When Louis Comfort Tiffany’s Long Island estate Laurelton Hall burned down in 1957, scavengers flocked to the site to scoop up whatever they could find. Hugh McKean, a personal friend of Tiffany’s who had lived on the estate as fellow-in-residence, and his wife Jeannette took away large chunks of the 84-room house. What they didn’t salvage on the spot, they spent four decades locating and buying from sales, auctions and owners.
They founded the Charles Hosmer Morse Museum of American Art in Winter Park, Florida to house the Laurelton Hall pieces and the rest of their collection of Tiffany objects. Most of the collection remained in storage until 2006, when the Morse Museum collaborated with the Metropolitan Museum of Art in New York to unpack the pieces and put them together for a temporary six-month display.
The reconstructed Daffodil Terrace, so named because its columns are topped with long-stemmed glass daffodil capitals, was the centerpiece. As soon as the Morse board members saw it at the Met, they realized they couldn’t just pack it back up once the exhibit was over. So the Morse spent $5 million building a new 6,000-square-foot wing to house the Daffodil Terrace and the 250 other Tiffany pieces in the collection.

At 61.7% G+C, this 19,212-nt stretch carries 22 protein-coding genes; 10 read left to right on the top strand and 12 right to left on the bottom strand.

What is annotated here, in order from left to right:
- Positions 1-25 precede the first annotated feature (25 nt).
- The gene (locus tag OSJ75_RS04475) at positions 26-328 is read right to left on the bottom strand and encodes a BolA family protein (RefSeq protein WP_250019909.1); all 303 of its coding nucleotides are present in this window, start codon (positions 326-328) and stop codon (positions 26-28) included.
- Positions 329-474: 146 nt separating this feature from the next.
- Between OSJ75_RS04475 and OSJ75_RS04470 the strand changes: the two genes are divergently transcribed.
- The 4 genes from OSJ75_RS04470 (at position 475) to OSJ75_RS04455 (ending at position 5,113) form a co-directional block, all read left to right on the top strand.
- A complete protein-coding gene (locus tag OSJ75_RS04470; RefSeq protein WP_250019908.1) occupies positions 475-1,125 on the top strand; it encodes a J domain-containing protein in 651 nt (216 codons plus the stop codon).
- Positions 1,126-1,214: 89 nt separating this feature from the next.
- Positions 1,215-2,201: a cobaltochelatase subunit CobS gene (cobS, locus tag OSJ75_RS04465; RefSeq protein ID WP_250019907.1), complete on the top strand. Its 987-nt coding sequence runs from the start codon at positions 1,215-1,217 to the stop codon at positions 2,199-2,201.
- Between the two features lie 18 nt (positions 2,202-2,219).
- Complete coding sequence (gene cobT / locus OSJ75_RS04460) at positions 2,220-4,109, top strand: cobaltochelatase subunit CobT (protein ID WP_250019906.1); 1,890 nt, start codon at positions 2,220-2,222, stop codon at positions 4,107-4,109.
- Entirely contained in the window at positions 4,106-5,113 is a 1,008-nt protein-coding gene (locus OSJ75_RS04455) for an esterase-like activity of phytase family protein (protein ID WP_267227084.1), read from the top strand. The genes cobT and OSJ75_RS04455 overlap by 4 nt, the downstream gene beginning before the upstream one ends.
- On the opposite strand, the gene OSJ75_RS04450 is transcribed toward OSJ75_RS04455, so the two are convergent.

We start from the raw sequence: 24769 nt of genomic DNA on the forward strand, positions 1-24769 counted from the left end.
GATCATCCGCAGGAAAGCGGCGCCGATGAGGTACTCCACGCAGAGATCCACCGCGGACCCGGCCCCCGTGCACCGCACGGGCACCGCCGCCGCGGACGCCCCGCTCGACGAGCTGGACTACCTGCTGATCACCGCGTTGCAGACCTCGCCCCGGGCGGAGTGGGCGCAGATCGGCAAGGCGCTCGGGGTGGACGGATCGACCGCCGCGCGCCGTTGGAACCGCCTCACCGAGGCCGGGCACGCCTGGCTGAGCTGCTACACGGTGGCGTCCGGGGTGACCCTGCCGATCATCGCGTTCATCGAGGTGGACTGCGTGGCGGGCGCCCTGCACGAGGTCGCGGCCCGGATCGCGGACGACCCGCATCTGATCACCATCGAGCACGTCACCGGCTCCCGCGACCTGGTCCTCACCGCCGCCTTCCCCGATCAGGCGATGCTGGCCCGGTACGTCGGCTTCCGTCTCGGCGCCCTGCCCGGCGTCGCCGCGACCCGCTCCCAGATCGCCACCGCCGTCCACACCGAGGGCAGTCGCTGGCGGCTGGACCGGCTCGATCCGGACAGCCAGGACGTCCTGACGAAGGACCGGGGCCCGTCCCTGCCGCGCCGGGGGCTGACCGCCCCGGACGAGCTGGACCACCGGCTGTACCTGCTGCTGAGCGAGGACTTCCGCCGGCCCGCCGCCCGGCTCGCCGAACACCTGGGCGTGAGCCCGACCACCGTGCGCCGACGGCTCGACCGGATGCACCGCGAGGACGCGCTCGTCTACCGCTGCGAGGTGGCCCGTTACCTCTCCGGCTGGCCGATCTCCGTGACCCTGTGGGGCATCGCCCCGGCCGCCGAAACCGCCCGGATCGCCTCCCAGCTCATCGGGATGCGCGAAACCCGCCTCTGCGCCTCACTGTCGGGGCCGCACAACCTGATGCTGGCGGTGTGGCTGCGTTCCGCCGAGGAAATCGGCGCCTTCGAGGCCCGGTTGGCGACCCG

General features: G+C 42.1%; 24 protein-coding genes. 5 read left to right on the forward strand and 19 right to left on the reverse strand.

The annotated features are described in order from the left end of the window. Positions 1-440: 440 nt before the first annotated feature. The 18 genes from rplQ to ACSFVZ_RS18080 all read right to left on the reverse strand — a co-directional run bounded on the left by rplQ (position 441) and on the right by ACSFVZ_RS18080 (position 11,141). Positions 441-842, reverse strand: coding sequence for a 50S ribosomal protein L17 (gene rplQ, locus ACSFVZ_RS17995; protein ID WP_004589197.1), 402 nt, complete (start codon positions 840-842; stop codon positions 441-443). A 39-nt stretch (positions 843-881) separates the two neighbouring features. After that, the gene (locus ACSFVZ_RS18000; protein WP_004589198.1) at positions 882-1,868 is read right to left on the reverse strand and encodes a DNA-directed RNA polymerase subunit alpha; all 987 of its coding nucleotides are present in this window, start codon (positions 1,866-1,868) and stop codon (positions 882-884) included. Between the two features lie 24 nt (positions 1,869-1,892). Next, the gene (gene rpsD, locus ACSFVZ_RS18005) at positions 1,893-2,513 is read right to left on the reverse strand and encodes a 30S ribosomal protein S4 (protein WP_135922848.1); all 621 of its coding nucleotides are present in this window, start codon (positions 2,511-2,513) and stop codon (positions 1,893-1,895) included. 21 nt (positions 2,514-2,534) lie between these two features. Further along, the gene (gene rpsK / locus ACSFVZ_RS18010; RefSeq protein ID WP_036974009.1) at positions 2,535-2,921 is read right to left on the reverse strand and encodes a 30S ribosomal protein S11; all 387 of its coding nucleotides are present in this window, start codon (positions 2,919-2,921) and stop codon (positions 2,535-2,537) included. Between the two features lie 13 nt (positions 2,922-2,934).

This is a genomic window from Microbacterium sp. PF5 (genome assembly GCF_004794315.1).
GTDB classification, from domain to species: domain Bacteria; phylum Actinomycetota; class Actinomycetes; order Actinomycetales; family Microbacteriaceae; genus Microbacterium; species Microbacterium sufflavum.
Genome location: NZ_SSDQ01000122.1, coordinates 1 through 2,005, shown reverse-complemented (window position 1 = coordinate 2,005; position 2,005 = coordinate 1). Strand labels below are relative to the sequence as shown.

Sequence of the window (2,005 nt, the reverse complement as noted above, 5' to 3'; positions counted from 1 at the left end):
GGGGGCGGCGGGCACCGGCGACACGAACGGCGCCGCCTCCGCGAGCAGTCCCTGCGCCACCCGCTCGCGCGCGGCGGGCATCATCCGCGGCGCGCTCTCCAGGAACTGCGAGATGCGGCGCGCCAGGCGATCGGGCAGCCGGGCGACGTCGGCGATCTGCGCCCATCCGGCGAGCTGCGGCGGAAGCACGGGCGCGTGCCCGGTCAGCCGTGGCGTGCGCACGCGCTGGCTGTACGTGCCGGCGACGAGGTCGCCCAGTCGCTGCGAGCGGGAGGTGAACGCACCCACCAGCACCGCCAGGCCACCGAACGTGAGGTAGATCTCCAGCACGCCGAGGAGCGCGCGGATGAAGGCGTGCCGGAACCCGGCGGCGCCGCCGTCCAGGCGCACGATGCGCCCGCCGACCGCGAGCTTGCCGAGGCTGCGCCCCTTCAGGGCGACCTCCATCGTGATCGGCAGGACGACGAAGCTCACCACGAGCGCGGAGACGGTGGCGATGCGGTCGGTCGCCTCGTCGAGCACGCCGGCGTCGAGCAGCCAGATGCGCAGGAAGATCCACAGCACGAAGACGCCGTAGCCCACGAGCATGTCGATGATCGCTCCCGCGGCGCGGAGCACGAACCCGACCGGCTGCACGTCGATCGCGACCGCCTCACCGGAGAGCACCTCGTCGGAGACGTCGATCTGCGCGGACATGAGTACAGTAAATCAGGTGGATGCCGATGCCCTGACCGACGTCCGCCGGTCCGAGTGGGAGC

Construction is done and the new wing is scheduled to open on February 19th. The new gallery was designed to mirror the flow and placement of Laurelton Hall, and to emphasize Tiffany’s characteristic blurring of indoor and outdoor spaces.
The Daffodil Terrace will be displayed in a glassed-in alcove to recreate the feel of the original outdoor space.
“It’s bathed in natural light for the first time since it was taken from the estate,” said Catherine Hinman, the museum’s director of public affairs.
As it did at Laurelton Hall, the terrace flows directly into a recreation of the estate’s dining room, which includes a nearly 14-foot high mosaic mantelpiece, 25-foot long Oriental carpet and a suite of six leaded-glass wisteria transoms.
The adjoining living room features four leaded-glass panels depicting the four seasons, which won a gold medal at the Exposition Universelle in Paris in 1900, and five turtleback-glass hanging lamps.
The Morse Museum website has set up a webcam in the Daffodil Terrace gallery. Right now it just looks like grainy security cam footage, but I’ll try again tomorrow when the alcove should be bathed in natural light.